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News from the National Academies

Dec. 8, 2010

 

FOR IMMEDIATE RELEASE

 

IOM Report Recommends Changes in How U.S. Tracks Health Trends And Measures Health Outcomes

 

WASHINGTON — Social and environmental factors are the most powerful shapers of life expectancy and health-related quality of life, yet the United States lacks a cohesive national strategy and appropriate measurement tools to track and respond to these critical influences, says a new report from the Institute of Medicine. 

 

Deficiencies in the completeness, timeliness, and relevance of health information being collected and lack of agreement on the best indicators to measure progress are hindering efforts to improve the health of Americans, whose life expectancy ranks 49th among all nations.  Moreover, the absence of a benchmark report on nonmedical care-related factors that influence health leaves the public in the dark about the true state of the nation's well-being and the types of efforts that are most likely to improve health outcomes.

 

"Although the United States invests over 17 percent of its Gross Domestic Product on medical care — far more than any other nation — we lag behind other countries in several measures of health," said Marthe Gold, chair of the committee that wrote the report and Arthur C. Logan Professor and Chair of Community Health and Social Medicine, Sophie Davis School of Biomedical Education, City College of New York, New York City.  "Our understanding of more effective and efficient strategies for improving health is hampered by inadequacies in the current system."

 

The U.S. Department of Health and Human Services should provide greater leadership, coordination, and guidance to the population health information and statistics system, the report says.  Strengthened capabilities and coordination within HHS could facilitate efforts to harmonize and integrate population health data collection, analysis, and reporting; provide guidance on developing and selecting health indicators; and analyze the effects of various determinants of health over time.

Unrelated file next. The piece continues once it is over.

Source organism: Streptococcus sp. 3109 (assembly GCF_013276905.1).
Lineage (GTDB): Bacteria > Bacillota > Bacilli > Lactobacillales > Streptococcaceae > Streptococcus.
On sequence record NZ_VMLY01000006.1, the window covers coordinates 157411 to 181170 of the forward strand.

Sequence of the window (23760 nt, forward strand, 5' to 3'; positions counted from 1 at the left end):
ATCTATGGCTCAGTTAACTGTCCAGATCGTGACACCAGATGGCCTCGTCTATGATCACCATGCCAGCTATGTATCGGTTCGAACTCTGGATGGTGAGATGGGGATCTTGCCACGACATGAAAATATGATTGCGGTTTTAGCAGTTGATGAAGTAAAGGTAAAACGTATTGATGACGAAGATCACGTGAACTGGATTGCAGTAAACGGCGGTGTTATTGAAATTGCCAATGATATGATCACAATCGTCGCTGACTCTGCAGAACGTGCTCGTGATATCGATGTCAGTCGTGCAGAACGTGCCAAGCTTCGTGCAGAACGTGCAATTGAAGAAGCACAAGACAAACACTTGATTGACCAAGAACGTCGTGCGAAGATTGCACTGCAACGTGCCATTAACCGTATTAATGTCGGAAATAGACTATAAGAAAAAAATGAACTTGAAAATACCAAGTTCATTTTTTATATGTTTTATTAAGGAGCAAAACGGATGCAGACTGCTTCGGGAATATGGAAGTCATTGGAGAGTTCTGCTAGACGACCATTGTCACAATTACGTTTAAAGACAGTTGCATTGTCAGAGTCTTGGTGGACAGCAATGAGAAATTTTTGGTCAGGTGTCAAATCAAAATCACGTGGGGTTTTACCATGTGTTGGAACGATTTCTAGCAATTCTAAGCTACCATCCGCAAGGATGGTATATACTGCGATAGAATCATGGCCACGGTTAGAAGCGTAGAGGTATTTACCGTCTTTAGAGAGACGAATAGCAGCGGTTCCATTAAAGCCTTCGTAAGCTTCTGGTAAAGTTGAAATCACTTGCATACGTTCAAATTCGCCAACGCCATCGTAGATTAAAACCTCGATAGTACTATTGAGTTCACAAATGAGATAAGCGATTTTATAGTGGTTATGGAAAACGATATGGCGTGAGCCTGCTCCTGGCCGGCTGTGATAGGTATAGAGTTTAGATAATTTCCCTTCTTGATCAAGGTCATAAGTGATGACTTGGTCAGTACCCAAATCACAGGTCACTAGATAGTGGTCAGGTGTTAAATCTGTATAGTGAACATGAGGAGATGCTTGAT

HHS also should lead development of a standardized, core set of indicators focused on priority health outcomes to improve the relevance and usefulness of data collection and reporting.  The numerous health indicator sets developed in recent years and deployed in different contexts make assessment and comparison difficult for policymakers and other decision makers by highlighting similar information in different ways.  A standardized set of indicators should reflect and support a convergence of national, state, and local priorities and enable realistic comparisons of jurisdictions.

 

The nation also should adopt a single summary measure of population health to serve as the GDP equivalent for the health sector.  The United States and many other nations have long used death rates as the standard measure of population health, but life expectancy by itself is too blunt an indicator to capture information about the health-related quality of life associated with chronic illnesses and injuries.  Summary measures of population health, such as health-adjusted life expectancy, encapsulate an overall picture of the well-being of communities and countries and support monitoring of health status, forecasting, and priority-setting. 

 

HHS also should issue an annual report on the social and environmental factors that influence the population's health as a means of helping Americans better understand what shapes their well-being at the local, state, and national levels.  A report of this kind would also potentially galvanize action that leads to better outcomes.